@Loveshaq put together an excellent post on starting seeds a few weeks back. This post is something of an addendum to it. I started my pepper seeds around the time that Loveshaq did, but my seeds are older because I didn’t use all of them from the past year or two. This means they can take more time to germinate. So far, between the eggplant and pepper seeds, all of the bell peppers, sweet red peppers, and jalapeños have sprouted. The jalapeños were the only new seeds this year so they popped pretty quickly. All but a handful of the eggplant seeds have sprouted and all but a couple of the green chiles have sprouted. But these are older seeds so I’m willing to give them another week before giving up on the stragglers. I might start another round of green chiles so I can have a longer harvest in the fall.
Now, because I was already working with older seeds, which don’t germinate as consistently, I had tagged each little pot with what was in there so that as each one sprouted in turn, I could transition them from the germinating tray (with the black dome on top and the heating pad underneath) to a growing tray under a light, without losing track of what was in each little pot.
The left is all the jalapeños, and the right is eggplant after just a few days from the initial planting. No need to keep them in the dark where they can get leggy and weak, while the others are still trying to germinate.
By the way, the light rack is just something that Mrs. Butcher made. We had a couple of florescent light fixtures from the shed behind the house (before we converted it into her studio), so she got some 1 x 2 furring strips and made a simple frame to hang the lights from. As the lights burned out, we replaced them with grow bulbs. The total expense wasn’t more than $15.
One of the things that I do when starting seeds—particularly older seeds—is that I will usually plant three seeds in each little pot. This is particularly important if you’re picking up your seeds from the local hardware store, rather than from a dedicated seed supplier. Just like older seeds from a dedicated supplier, the hardware store seeds don’t have as high a germination rate, so planting just one seed per pot can result in having a lot of pots with nothing growing in them.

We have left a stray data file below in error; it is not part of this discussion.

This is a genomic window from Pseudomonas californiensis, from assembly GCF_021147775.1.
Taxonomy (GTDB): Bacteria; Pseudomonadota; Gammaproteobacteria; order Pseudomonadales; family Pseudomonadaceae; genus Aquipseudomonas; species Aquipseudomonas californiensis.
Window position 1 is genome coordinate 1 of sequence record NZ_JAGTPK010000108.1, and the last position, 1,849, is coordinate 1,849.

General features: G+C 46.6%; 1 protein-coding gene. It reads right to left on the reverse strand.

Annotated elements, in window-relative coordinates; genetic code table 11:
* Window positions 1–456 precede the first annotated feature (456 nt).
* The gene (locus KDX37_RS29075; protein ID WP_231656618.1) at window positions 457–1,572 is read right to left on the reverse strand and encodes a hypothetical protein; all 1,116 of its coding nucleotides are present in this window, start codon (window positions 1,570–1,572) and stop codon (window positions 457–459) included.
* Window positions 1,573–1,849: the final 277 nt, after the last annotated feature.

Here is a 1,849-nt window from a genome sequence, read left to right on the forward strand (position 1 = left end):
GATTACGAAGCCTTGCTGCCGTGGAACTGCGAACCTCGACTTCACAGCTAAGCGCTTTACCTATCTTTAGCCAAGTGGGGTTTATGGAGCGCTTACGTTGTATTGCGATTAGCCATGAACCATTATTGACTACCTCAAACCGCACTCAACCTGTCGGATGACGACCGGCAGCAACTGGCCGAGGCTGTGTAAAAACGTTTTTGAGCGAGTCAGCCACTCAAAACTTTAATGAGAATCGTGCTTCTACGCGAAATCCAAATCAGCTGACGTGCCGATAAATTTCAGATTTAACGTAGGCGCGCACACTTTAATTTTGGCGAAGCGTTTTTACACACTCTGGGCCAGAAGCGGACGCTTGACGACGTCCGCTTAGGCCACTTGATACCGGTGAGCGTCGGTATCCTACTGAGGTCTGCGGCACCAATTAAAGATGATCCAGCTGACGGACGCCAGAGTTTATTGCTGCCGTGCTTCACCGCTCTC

So, here we are, about a week after the initial planting, and I’ve got multiple plants growing in each pot. This is a good sign because it tells me that the older seeds are still quite viable. But, this also means that if I leave multiple plants in the same pot they will crowd each other, which will result in anything from low yields to straight up death. So, I need to cull some of the sprouts to make sure the plants that are left will be nice and healthy.
Here’s what everything looks like before culling. One of the considerations when culling is to pull the plants that look weak or damaged. At this stage, height is actually a marker of weakness. The plants shouldn’t be leggy (too tall), so that jalapeño in the lower-left is going to get pulled in favor of the itty-bitty sprout in that same pot. You probably can’t see it, but it’s in the upper-right corner of the pot and hasn’t fully broken through yet. Also, there are two sprouts in the pot just to the right of the first one which should get pulled. One still has the seed hull holding onto the starter leaves which is stunting its growth, and the other one is a bit too tall. So, that third sprout will be the lucky winner.
Of course, there are plenty of situations where it’s just picking sprouts to cull for no other reason than there can be only one left in the pot. In those situations, I try to shoot for keeping the sprout that is closest to the middle of the pot. From here I’m just grabbing each of the condemned sprouts with my thumb and forefinger and giving them a gentle pull so I can get the plant and the root. If I pull too quickly there’s a chance the root will get left behind.
After a couple of minutes of playing God, this is what it looks like:
Now these plants will have a solid shot at growing nice and healthy without having to share their space.
Here’s what they look like about a week later:
All the plants look healthy, are more-or-less the same height, aren’t leggy and thin or otherwise weak. From here it’s just a matter of making sure the soil doesn’t completely dry out (but not keeping it too wet—you’ll get the hang of it) and lifting up the grow light a little bit as the plants get larger. These will need to get transplanted into another pot at least once before going in the ground.